Some departments already remunerate GTAs for lecture attendance and we have yet to hear an adequate explanation from the College as to why this is not a recommendation across all faculties. It is a reasonable expectation that GTAs should attend lectures in order to teach module material but they should not have to do so for free.

3) An end to outsourcing

GTA work should be brought entirely in-house as a matter of simple principle against the increasing casualisation of the higher education workforce. As a UCU exec, I find it troublesome that casual teachers employed via direct temping are not eligible for the workplace protection that membership within our union affords King’s staff.

Furthermore, on a purely administrative front, being paid via direct temping can make simple matters (such as chasing up an incorrect tax code or if the university fails to submit documentation on time) into an unnecessary hassle, as direct temping will pursue the employee in the event of irregularities, resulting in more work for them. For this reason, some departments (including Geography) have already discontinued this practice.

4) Demonstrator pay

We see no compelling reason that demonstrator pay shouldn’t be set at the same rate as teaching across Arts and Sciences. ASSET has even acknowledged in some of our correspondences with us that demonstrator tasks are comparable to leading seminars. They have suggested agreeing variances in rates according to “the level of pedagogic independence required”, which seems an unnecessarily awkward metric.

5) Addressing the situation of all casual staff

GTAs are not the only causalised staff members at King’s. The reality of the academic job market for most post-doctorates is up to a decade of piecemeal work, fixed-term contracts and minimal job security. This kind of work is also extremely transitory, with teaching fellows and hourly-paid lecturers forced to migrate all over the country (and beyond) at yearly, six-month and even three-month intervals in pursuit of employment.

In the next academic year, we will endeavour to reach out to other casual staff members at King’s, learn more about their working conditions and determine how best to fight for their interests.

6) Reaching outside of Arts and Sciences

The campaign this year has been mostly based in Arts and Sciences. There are practical explanations for this: the bulk of GTA labour is concentrated in Arts & Hums and the campaign began in Arts & Hums departments, meaning this was where our initial building took place.

The nature of our victories (particularly on essay marking) are weighted towards GTAs from the Humanities. However, we have been contacted by GTAs from a number of other faculties with horror stories about their working conditions. Evidently, we need to redouble our efforts to make this campaign as broad and encompassing as possible in 2016/7.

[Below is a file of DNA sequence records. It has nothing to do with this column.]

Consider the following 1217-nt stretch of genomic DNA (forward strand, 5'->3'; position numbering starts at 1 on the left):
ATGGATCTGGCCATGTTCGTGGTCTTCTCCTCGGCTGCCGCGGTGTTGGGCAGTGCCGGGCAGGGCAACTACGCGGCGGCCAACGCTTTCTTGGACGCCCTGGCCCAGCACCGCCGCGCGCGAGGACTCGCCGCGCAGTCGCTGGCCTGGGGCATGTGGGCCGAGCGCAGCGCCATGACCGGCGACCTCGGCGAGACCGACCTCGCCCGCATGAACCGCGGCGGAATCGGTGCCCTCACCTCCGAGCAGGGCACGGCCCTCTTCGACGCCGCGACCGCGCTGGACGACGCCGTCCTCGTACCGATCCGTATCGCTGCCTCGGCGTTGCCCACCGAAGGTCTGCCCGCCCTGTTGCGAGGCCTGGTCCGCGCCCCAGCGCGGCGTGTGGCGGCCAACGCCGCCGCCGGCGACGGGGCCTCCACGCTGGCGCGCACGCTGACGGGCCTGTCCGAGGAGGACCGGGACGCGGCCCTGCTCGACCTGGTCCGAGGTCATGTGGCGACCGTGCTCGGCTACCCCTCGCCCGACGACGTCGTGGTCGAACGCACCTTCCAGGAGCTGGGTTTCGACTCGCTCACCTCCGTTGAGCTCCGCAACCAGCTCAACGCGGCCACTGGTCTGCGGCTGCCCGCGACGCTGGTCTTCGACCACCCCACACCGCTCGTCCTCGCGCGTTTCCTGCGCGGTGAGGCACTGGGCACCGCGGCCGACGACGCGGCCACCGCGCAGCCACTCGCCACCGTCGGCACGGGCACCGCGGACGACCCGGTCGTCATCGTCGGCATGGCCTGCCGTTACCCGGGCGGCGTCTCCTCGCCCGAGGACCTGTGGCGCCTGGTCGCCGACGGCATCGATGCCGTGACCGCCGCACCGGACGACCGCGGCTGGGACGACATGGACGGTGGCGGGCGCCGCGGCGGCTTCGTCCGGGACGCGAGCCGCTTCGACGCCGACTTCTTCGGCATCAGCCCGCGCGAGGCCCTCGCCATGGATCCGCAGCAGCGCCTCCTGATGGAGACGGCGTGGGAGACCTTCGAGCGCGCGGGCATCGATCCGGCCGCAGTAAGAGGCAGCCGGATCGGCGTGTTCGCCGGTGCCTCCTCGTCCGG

7) The return of PGCAPHE (or something similar)

This issue has already been covered at length in previous blog posts, but needless to say the removal of PGCAPHE significantly weakens the employment prospects of King’s postgraduates. The university must fill this void with, if not PGCAPHE, then a comparable, accredited teaching qualification so that we can chalk up something concrete on our CVs.

8) Building beyond King’s!

The exploitative conditions faced by GTAs at King’s are not isolated. Across the country, casual staff endure similar or worse treatment. We should look for ways of extending logistical support to GTAs at other universities, possibly via FACE, the UCU (which has just launched a massive anti-casualization drive) or both!

If our broader goals are to be won, we need to learn from successes of the past year. What has been most effective about our approach?

1) Assertive, direct action campaigning

Any successful campaign will utilise multiple angles of attack. While we have largely made use of ‘above-the-board’ methods, we were only invited to formal negotiations after we threatened a marking boycott and with the urging of the UCU and KCLSU. Our attempts to facilitate a proper discussion with management were also frustrated by apparently-deliberate attempts to misrepresent the dispute and keep key people out of the loop.

The fact is that under capitalism, workers (and casuals in particular) will only win what they demand, but demands mean nothing without the threat of direct action behind them. This encompasses tactics from the humble petition, to demonstrations, all the way up to strikes and boycotts. At present, 67 per cent of the academic work force in Britain is employed on a casual basis; at King’s, casual staff cover over half the teaching hours on some undergraduate courses.